Freedom of expression and dignity
In another recent matter, the Western Cape High Court (Booysen v Major (5043/2021) considered the right of freedom of expression and defamation. A victim of rape outed her alleged perpetrator on social media. He applied for an interdict 5 years later. The High Court dismissed his application and said that in this specific instance, the man outed by the victim as her rapist five years ago had no legal right to silence her. However, the reason for this ruling is very specific to the facts of the matter and cannot be applied to all instances.
How can the pitfalls of using social media be prevented?
Almost everyone uses social media on a daily basis and the above cases indicates that something that might seem innocent, can be considered to infringe on another’s rights of privacy and dignity. This can lead to sever consequences and legal actions against the person who made the post, or even commented on the post. The following should be considered by any type of content creator before making a post:
- Do not disclose any personal information on social media.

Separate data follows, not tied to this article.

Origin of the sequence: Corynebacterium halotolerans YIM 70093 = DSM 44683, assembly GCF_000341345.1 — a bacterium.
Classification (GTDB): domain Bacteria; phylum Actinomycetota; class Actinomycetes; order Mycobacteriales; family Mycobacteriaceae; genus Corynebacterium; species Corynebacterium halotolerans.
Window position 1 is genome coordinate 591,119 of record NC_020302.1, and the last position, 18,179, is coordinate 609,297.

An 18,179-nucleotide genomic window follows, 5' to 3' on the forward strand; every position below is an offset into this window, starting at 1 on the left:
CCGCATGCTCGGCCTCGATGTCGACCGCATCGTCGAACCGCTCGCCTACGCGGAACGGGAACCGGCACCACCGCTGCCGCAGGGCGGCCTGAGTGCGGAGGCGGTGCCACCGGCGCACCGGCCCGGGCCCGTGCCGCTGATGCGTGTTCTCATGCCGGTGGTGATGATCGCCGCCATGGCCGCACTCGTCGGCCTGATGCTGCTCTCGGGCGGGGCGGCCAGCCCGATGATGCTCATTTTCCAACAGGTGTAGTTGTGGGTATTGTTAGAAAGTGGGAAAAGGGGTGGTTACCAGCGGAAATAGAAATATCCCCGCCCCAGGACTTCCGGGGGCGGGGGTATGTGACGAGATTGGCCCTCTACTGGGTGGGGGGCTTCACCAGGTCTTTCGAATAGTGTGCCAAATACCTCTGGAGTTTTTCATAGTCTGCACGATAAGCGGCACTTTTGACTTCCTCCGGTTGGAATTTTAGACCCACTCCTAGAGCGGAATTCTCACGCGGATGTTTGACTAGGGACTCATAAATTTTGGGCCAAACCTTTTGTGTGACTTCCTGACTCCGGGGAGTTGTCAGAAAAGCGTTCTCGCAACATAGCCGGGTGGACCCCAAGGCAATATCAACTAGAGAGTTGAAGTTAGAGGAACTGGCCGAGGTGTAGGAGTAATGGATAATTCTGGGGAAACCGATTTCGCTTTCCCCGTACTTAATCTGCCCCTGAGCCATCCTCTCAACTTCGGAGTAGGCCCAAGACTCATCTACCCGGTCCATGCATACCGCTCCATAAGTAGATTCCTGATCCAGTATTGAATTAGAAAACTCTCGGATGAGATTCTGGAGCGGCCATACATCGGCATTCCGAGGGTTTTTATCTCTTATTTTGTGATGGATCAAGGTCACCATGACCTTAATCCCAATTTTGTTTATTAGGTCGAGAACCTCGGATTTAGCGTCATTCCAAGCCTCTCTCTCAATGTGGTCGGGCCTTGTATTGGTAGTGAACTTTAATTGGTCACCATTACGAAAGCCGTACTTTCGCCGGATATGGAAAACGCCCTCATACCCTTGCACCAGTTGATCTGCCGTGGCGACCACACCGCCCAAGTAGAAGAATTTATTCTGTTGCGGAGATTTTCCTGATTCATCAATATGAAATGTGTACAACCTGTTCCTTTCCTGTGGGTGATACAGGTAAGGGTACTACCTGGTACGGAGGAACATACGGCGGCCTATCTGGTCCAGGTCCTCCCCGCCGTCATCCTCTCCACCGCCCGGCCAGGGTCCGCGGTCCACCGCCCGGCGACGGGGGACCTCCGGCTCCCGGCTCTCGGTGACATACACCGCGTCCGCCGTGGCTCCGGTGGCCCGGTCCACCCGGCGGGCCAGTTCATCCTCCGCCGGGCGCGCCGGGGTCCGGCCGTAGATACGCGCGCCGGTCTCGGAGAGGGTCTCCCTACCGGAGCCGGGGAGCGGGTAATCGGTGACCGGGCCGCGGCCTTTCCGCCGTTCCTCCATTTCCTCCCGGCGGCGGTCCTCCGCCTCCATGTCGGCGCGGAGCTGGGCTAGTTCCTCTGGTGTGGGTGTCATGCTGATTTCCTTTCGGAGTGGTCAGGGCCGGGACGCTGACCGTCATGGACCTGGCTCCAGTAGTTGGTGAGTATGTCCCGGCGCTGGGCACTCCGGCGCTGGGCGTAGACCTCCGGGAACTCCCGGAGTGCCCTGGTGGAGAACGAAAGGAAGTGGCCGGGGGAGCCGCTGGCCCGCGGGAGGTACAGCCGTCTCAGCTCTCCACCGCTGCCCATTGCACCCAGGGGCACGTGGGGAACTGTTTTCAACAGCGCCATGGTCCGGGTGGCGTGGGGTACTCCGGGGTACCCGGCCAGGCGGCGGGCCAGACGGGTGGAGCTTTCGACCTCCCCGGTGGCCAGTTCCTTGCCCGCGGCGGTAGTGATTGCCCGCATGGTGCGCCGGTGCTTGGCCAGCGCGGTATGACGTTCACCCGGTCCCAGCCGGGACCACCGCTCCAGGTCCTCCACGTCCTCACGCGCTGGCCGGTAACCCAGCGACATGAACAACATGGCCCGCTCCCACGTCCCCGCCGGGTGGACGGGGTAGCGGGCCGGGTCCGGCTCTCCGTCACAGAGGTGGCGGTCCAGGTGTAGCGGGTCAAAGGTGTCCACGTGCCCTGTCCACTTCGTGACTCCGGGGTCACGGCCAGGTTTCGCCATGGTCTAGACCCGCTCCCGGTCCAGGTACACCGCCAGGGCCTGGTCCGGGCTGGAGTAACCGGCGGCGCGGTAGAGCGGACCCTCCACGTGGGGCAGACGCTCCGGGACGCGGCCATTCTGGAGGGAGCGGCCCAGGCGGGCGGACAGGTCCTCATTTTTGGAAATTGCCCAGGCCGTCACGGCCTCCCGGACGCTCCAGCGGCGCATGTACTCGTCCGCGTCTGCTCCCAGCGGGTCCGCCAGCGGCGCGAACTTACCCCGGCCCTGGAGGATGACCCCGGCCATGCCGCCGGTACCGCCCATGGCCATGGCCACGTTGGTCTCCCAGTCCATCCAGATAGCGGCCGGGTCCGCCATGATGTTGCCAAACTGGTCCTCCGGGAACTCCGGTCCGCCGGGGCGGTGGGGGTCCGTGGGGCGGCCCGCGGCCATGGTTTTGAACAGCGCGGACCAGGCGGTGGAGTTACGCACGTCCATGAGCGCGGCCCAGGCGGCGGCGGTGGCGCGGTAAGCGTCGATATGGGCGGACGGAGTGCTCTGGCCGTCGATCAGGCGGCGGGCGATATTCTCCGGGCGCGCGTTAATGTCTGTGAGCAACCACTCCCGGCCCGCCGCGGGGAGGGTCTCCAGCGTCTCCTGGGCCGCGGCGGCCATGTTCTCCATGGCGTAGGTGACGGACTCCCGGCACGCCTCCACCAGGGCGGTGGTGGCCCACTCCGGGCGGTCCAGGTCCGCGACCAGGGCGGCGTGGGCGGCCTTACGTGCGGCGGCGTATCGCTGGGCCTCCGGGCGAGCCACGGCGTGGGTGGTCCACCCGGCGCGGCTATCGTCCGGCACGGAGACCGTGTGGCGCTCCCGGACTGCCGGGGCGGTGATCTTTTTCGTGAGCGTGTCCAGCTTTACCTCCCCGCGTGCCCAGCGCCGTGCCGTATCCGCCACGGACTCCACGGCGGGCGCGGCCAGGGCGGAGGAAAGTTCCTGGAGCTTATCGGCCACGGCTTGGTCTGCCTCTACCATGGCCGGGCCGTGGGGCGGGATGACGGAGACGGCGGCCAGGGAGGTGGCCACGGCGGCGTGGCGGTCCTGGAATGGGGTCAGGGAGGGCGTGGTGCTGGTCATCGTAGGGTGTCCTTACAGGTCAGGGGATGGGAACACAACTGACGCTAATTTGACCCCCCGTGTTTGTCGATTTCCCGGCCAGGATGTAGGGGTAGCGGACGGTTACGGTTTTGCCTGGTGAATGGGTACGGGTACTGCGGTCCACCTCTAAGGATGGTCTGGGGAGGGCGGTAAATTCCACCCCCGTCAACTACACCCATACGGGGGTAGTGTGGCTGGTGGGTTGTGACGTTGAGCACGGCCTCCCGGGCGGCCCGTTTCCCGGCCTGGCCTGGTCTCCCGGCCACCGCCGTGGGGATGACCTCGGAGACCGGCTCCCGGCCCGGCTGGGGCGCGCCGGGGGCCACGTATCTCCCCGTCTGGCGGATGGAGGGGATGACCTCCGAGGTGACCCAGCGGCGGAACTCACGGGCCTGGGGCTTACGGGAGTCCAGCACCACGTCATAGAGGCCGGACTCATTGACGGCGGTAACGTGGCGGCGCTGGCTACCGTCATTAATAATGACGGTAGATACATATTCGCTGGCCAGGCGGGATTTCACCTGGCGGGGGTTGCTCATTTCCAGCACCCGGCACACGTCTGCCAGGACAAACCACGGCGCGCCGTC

- Monitor privacy setting on social media regularly.
- Keep all posts legal, ethical, respectful and mindful.
- Do not use social media as a platform to provoke other people.
- Only make accurate, true and non-confidential posts.
- Do not make, like/react, comment on or share any defamatory post about another person.
- Take steps to be untagged/disassociated from any defamatory post about another person.
In light of the above, it is clear that there are a lot of factors that must be considered when dealing with social media. The bottom line is that any type of content creator on social media cannot say or post what they want. It is important to remember that online conduct is subject to the same laws as offline conduct and hate speech, incitement to commit violence and defamation is not protected.
Social media platforms have provided new and innovative ways of giving South African’s a voice. In the words of Judge Chetty in Braithwaite v McKenzie 2015 (1) SA 270 (KZP):
“…in today’s world the most effective, efficient and immediate way of conveying one’s ideas and thoughts is via the internet”.
However, it is important to remember that the right to freedom of expression is not unfettered and Judge Chetty further cautioned that:
“… the internet reaches out to millions of people instantaneously. The possibility of defamatory postings on the internet would therefore pose a significant risk to reputational integrity of individuals.”